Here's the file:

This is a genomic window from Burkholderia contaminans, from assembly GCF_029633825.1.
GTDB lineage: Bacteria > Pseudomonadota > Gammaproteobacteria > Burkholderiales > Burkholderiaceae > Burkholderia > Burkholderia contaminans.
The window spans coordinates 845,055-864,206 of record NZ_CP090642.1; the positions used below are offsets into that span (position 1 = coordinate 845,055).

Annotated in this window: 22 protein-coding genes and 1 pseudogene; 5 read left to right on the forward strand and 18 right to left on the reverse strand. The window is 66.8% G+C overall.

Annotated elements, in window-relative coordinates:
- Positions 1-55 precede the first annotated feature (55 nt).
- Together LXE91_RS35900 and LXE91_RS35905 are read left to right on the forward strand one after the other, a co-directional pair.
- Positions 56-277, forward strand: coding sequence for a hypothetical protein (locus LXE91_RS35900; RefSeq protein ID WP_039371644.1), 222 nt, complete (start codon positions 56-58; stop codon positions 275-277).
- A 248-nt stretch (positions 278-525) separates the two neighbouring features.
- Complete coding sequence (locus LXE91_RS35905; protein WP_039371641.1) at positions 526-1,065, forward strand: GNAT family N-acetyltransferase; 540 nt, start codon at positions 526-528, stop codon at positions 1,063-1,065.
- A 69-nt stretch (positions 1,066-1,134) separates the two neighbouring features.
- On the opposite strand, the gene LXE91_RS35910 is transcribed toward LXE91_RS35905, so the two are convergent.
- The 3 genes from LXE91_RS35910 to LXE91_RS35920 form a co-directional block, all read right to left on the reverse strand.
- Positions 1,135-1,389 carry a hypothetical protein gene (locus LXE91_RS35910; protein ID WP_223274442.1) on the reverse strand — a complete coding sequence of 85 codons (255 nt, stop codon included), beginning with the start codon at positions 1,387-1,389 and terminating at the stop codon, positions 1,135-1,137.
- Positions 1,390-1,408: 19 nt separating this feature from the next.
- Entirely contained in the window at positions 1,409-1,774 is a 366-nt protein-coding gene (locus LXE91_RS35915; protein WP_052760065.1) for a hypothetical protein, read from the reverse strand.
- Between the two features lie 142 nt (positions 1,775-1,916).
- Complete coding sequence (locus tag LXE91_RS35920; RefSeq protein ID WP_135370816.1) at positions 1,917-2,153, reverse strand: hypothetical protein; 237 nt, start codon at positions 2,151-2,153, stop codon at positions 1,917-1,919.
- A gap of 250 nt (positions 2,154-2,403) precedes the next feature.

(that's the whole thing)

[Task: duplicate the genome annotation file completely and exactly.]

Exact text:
This is a genomic window from Burkholderia contaminans, from assembly GCF_029633825.1.
GTDB lineage: Bacteria > Pseudomonadota > Gammaproteobacteria > Burkholderiales > Burkholderiaceae > Burkholderia > Burkholderia contaminans.
The window spans coordinates 845,055-864,206 of record NZ_CP090642.1; the positions used below are offsets into that span (position 1 = coordinate 845,055).

Annotated in this window: 22 protein-coding genes and 1 pseudogene; 5 read left to right on the forward strand and 18 right to left on the reverse strand. The window is 66.8% G+C overall.

Annotated elements, in window-relative coordinates:
- Positions 1-55 precede the first annotated feature (55 nt).
- Together LXE91_RS35900 and LXE91_RS35905 are read left to right on the forward strand one after the other, a co-directional pair.
- Positions 56-277, forward strand: coding sequence for a hypothetical protein (locus LXE91_RS35900; RefSeq protein ID WP_039371644.1), 222 nt, complete (start codon positions 56-58; stop codon positions 275-277).
- A 248-nt stretch (positions 278-525) separates the two neighbouring features.
- Complete coding sequence (locus LXE91_RS35905; protein WP_039371641.1) at positions 526-1,065, forward strand: GNAT family N-acetyltransferase; 540 nt, start codon at positions 526-528, stop codon at positions 1,063-1,065.
- A 69-nt stretch (positions 1,066-1,134) separates the two neighbouring features.
- On the opposite strand, the gene LXE91_RS35910 is transcribed toward LXE91_RS35905, so the two are convergent.
- The 3 genes from LXE91_RS35910 to LXE91_RS35920 form a co-directional block, all read right to left on the reverse strand.
- Positions 1,135-1,389 carry a hypothetical protein gene (locus LXE91_RS35910; protein ID WP_223274442.1) on the reverse strand — a complete coding sequence of 85 codons (255 nt, stop codon included), beginning with the start codon at positions 1,387-1,389 and terminating at the stop codon, positions 1,135-1,137.
- Positions 1,390-1,408: 19 nt separating this feature from the next.
- Entirely contained in the window at positions 1,409-1,774 is a 366-nt protein-coding gene (locus LXE91_RS35915; protein WP_052760065.1) for a hypothetical protein, read from the reverse strand.
- Between the two features lie 142 nt (positions 1,775-1,916).
- Complete coding sequence (locus tag LXE91_RS35920; RefSeq protein ID WP_135370816.1) at positions 1,917-2,153, reverse strand: hypothetical protein; 237 nt, start codon at positions 2,151-2,153, stop codon at positions 1,917-1,919.
- A gap of 250 nt (positions 2,154-2,403) precedes the next feature.